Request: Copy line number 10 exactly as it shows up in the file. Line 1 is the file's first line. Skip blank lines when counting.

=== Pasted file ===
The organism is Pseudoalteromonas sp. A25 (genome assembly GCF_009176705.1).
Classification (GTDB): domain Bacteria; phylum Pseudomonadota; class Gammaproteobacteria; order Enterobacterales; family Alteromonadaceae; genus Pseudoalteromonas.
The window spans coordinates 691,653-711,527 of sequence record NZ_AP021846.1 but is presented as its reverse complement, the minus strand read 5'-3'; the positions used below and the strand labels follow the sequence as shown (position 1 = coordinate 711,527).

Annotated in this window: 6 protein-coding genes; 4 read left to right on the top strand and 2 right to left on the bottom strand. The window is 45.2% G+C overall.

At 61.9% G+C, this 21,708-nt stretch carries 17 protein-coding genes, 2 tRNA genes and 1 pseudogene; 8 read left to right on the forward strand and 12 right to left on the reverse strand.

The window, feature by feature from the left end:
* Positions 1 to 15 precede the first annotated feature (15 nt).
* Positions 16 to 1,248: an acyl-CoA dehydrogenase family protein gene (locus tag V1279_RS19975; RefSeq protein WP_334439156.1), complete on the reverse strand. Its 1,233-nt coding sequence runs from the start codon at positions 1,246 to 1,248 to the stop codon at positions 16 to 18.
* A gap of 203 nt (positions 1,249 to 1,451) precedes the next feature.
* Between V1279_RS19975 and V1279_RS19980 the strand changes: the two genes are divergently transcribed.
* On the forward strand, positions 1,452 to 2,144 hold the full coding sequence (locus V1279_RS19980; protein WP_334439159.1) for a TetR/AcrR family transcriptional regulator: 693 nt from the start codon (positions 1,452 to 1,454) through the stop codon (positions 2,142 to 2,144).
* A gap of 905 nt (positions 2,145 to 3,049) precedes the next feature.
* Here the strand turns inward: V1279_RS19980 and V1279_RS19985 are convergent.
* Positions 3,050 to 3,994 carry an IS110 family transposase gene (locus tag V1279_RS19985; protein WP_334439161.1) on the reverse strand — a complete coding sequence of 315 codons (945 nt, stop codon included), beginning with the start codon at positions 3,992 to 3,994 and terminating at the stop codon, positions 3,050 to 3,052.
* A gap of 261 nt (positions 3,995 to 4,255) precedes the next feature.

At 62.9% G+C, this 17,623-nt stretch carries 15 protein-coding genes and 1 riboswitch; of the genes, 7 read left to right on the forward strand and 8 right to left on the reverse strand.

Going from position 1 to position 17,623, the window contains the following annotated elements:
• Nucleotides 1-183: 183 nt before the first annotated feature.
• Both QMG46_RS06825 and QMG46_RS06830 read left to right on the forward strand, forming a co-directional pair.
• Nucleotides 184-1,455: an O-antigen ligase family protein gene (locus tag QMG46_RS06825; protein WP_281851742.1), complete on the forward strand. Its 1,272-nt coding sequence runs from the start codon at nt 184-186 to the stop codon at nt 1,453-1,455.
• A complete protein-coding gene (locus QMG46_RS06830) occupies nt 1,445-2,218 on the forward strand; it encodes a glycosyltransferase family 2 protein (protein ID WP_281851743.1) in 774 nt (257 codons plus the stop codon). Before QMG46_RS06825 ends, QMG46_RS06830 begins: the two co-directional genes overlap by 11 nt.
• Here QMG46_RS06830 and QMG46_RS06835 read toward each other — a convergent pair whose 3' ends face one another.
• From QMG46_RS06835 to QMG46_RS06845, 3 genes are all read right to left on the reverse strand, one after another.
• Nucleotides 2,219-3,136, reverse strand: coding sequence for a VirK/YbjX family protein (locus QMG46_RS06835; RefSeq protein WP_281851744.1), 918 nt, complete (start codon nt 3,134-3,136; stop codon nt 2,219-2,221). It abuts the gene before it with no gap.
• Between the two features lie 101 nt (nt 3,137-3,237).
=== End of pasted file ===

* Between V1279_RS19975 and V1279_RS19980 the strand changes: the two genes are divergently transcribed.